The global emergence of antibiotic resistance is one of the most serious challenges facing modern medicine. There is an urgent need for validation of new drug targets and the development of small molecules with novel mechanisms of action. We therefore sought to inhibit bacterial DNA repair mediated by the AddAB/RecBCD protein complexes as a means to sensitize bacteria to DNA damage caused by the host immune system or quinolone antibiotics. A rational, hypothesis-driven compound optimization identified IMP-1700 as a cell-active, nanomolar potency compound. IMP-1700 sensitized multidrug-resistant Staphylococcus aureus to the fluoroquinolone antibiotic ciprofloxacin, where resistance results from a point mutation in the fluoroquinolone target, DNA gyrase. Cellular reporter assays indicated IMP-1700 inhibited the bacterial SOS-response to DNA damage, and compound-functionalized Sepharose successfully pulled-down the AddAB repair complex. This work provides validation of bacterial DNA repair as a novel therapeutic target and delivers IMP-1700 as a tool molecule and starting point for therapeutic development to address the pressing challenge of antibiotic resistance.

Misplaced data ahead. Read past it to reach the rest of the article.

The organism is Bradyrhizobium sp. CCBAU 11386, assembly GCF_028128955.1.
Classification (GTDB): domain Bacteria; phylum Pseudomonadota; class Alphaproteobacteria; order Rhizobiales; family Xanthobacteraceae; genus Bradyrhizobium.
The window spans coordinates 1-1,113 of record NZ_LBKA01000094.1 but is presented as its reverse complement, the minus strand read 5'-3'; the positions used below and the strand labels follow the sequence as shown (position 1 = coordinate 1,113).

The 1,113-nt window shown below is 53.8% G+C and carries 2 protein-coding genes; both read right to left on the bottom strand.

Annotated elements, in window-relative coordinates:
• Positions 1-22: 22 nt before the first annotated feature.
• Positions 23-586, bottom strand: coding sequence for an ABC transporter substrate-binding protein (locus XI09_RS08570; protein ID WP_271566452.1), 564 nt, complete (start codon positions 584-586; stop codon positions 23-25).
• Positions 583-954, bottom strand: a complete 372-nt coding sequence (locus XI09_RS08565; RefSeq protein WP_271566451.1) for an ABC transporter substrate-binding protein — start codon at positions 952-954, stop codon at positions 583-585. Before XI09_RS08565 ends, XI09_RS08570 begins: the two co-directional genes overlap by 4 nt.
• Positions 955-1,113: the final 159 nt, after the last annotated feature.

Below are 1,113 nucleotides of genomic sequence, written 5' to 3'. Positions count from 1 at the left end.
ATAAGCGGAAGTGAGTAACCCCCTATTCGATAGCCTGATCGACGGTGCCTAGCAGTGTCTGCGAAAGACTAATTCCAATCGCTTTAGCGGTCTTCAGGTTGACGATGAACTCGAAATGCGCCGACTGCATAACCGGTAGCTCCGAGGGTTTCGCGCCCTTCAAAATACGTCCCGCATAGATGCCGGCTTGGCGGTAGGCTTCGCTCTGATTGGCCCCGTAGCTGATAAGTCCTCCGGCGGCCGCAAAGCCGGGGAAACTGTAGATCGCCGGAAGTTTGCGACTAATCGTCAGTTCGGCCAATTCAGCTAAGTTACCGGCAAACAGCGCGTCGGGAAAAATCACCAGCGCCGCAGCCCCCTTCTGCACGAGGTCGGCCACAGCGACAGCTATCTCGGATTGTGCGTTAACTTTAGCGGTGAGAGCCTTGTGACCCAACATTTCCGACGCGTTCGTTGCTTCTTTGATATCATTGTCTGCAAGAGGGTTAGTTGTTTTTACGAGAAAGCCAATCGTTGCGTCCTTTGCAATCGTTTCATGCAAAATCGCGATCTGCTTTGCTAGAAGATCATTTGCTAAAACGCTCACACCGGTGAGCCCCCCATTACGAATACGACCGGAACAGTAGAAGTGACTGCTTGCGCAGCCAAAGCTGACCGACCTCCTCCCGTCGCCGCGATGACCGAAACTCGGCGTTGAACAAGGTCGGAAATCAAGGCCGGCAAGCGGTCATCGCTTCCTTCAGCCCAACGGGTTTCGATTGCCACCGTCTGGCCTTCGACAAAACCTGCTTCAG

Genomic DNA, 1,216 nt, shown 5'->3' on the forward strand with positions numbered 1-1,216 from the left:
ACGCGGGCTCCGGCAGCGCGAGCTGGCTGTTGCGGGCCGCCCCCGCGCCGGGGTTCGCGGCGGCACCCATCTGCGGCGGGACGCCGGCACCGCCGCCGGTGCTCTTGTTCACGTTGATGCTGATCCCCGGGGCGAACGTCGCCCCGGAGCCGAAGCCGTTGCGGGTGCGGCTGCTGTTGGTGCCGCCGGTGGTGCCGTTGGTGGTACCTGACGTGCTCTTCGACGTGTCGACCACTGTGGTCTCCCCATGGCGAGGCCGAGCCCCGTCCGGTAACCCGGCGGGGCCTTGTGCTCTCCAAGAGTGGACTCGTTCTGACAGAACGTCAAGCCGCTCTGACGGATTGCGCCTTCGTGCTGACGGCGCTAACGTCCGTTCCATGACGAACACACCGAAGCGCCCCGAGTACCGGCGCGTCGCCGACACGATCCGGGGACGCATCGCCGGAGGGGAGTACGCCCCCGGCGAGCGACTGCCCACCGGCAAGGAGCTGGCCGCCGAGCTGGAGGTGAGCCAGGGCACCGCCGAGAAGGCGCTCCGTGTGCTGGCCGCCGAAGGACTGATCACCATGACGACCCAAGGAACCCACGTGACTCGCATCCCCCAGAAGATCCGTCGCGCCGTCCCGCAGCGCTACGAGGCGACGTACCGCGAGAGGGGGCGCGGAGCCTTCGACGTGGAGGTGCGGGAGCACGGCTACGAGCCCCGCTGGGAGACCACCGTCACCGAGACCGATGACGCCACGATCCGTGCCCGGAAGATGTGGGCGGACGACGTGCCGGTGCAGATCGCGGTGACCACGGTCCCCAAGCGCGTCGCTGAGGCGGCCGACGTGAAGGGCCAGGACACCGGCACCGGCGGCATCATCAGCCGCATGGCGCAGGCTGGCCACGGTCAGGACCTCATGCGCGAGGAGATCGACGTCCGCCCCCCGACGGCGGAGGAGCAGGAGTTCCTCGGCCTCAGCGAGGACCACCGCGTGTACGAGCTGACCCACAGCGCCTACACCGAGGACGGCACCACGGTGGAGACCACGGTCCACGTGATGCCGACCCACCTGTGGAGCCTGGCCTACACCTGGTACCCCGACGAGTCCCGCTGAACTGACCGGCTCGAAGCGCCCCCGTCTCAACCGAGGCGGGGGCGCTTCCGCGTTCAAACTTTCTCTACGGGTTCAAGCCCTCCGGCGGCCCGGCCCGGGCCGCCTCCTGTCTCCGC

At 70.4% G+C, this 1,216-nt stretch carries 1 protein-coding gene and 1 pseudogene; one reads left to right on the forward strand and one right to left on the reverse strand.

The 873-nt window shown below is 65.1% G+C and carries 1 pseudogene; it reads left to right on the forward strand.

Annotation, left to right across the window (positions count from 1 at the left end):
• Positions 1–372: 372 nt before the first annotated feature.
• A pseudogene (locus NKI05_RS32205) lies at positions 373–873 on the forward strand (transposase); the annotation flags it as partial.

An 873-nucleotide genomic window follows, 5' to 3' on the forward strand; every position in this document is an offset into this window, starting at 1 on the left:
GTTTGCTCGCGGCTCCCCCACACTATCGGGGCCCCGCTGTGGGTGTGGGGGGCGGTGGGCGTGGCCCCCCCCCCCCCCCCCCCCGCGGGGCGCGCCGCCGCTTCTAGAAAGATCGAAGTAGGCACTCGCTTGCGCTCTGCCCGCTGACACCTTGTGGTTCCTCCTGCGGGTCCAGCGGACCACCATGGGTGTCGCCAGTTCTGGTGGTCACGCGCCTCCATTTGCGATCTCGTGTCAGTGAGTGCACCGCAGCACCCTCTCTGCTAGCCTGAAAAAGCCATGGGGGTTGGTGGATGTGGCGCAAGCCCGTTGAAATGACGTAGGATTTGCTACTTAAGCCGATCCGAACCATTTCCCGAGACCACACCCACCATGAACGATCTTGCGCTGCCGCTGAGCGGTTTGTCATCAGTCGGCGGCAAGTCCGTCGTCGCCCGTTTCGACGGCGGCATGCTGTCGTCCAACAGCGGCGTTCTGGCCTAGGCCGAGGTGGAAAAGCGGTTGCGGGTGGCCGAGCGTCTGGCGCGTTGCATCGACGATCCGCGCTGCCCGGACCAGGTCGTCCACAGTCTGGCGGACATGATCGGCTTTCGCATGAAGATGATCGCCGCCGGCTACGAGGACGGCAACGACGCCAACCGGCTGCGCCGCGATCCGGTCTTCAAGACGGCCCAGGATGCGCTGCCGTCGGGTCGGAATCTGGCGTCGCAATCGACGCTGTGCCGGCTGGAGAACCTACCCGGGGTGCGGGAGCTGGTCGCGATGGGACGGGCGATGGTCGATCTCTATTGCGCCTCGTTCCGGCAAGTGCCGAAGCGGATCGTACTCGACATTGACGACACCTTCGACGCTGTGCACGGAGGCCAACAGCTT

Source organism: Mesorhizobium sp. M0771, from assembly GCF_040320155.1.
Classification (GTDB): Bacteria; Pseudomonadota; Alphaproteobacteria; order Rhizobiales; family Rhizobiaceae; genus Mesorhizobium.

Journal article

Lacoma A, Edwards AM, Young BC, Dominguez J, Prat C, Laabei Met al., 2019, Cigarette smoke exposure redirects Staphylococcus aureus to a virulence profile associated with persistent infection, SCIENTIFIC REPORTS, Vol: 9, ISSN: 2045-2322

Journal article

Edwards AM, 2019, Silence is golden for Staphylococcus, NATURE MICROBIOLOGY, Vol: 4, Pages: 1073-1074, ISSN: 2058-5276

Journal article

Evans LE, Krishna A, Ma Y, Webb TE, Marshall DC, Tooke CL, Spencer J, Clarke TB, Armstrong A, Edwards Aet al., 2019, Exploitation of antibiotic resistance as a novel drug target: development of a β-lactamase-activated antibacterial prodrug., Journal of Medicinal Chemistry, Vol: 62, Pages: 4411-4425, ISSN: 0022-2623